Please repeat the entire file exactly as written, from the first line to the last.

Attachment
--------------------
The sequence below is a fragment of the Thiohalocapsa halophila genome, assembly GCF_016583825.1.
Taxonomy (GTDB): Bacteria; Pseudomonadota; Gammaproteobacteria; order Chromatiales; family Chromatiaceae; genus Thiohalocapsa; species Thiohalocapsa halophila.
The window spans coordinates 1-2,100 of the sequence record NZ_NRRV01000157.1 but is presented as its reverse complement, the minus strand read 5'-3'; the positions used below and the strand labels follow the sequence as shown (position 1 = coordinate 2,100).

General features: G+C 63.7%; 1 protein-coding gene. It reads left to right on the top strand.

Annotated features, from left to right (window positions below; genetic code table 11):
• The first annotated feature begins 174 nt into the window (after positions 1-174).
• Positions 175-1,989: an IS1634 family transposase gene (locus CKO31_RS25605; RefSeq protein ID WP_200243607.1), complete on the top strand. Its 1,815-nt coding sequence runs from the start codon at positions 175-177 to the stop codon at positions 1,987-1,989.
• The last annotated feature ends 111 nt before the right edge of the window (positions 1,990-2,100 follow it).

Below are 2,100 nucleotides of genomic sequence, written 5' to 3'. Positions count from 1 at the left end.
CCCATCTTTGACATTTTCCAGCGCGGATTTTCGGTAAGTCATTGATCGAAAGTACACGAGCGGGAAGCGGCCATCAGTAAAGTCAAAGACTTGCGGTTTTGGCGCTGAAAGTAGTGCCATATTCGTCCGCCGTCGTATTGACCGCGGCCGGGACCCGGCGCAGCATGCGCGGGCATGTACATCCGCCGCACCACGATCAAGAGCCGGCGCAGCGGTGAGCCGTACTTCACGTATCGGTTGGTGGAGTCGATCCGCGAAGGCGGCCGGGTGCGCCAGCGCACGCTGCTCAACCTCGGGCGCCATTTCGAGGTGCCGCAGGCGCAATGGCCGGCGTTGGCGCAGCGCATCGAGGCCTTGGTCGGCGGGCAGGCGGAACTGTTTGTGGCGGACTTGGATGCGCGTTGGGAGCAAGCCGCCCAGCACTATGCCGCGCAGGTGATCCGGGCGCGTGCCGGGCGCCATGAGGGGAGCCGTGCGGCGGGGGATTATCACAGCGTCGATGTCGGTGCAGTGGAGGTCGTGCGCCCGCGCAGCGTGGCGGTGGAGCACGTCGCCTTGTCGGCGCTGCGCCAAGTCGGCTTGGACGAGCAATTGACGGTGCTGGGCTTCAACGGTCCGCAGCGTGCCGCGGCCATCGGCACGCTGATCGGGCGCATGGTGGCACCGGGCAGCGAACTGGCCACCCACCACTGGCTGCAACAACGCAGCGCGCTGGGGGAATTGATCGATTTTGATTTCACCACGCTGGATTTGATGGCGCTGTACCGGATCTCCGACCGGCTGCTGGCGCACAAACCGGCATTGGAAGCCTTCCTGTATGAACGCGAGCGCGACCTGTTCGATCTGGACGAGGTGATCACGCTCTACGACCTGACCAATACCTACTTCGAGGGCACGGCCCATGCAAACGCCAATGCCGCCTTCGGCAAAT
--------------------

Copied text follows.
The sequence below is a fragment of the Thiohalocapsa halophila genome, assembly GCF_016583825.1.
Taxonomy (GTDB): Bacteria; Pseudomonadota; Gammaproteobacteria; order Chromatiales; family Chromatiaceae; genus Thiohalocapsa; species Thiohalocapsa halophila.
The window spans coordinates 1-2,100 of the sequence record NZ_NRRV01000157.1 but is presented as its reverse complement, the minus strand read 5'-3'; the positions used below and the strand labels follow the sequence as shown (position 1 = coordinate 2,100).

General features: G+C 63.7%; 1 protein-coding gene. It reads left to right on the top strand.

Annotated features, from left to right (window positions below; genetic code table 11):
• The first annotated feature begins 174 nt into the window (after positions 1-174).
• Positions 175-1,989: an IS1634 family transposase gene (locus CKO31_RS25605; RefSeq protein ID WP_200243607.1), complete on the top strand. Its 1,815-nt coding sequence runs from the start codon at positions 175-177 to the stop codon at positions 1,987-1,989.
• The last annotated feature ends 111 nt before the right edge of the window (positions 1,990-2,100 follow it).

Below are 2,100 nucleotides of genomic sequence, written 5' to 3'. Positions count from 1 at the left end.
CCCATCTTTGACATTTTCCAGCGCGGATTTTCGGTAAGTCATTGATCGAAAGTACACGAGCGGGAAGCGGCCATCAGTAAAGTCAAAGACTTGCGGTTTTGGCGCTGAAAGTAGTGCCATATTCGTCCGCCGTCGTATTGACCGCGGCCGGGACCCGGCGCAGCATGCGCGGGCATGTACATCCGCCGCACCACGATCAAGAGCCGGCGCAGCGGTGAGCCGTACTTCACGTATCGGTTGGTGGAGTCGATCCGCGAAGGCGGCCGGGTGCGCCAGCGCACGCTGCTCAACCTCGGGCGCCATTTCGAGGTGCCGCAGGCGCAATGGCCGGCGTTGGCGCAGCGCATCGAGGCCTTGGTCGGCGGGCAGGCGGAACTGTTTGTGGCGGACTTGGATGCGCGTTGGGAGCAAGCCGCCCAGCACTATGCCGCGCAGGTGATCCGGGCGCGTGCCGGGCGCCATGAGGGGAGCCGTGCGGCGGGGGATTATCACAGCGTCGATGTCGGTGCAGTGGAGGTCGTGCGCCCGCGCAGCGTGGCGGTGGAGCACGTCGCCTTGTCGGCGCTGCGCCAAGTCGGCTTGGACGAGCAATTGACGGTGCTGGGCTTCAACGGTCCGCAGCGTGCCGCGGCCATCGGCACGCTGATCGGGCGCATGGTGGCACCGGGCAGCGAACTGGCCACCCACCACTGGCTGCAACAACGCAGCGCGCTGGGGGAATTGATCGATTTTGATTTCACCACGCTGGATTTGATGGCGCTGTACCGGATCTCCGACCGGCTGCTGGCGCACAAACCGGCATTGGAAGCCTTCCTGTATGAACGCGAGCGCGACCTGTTCGATCTGGACGAGGTGATCACGCTCTACGACCTGACCAATACCTACTTCGAGGGCACGGCCCATGCAAACGCCAATGCCGCCTTCGGCAAAT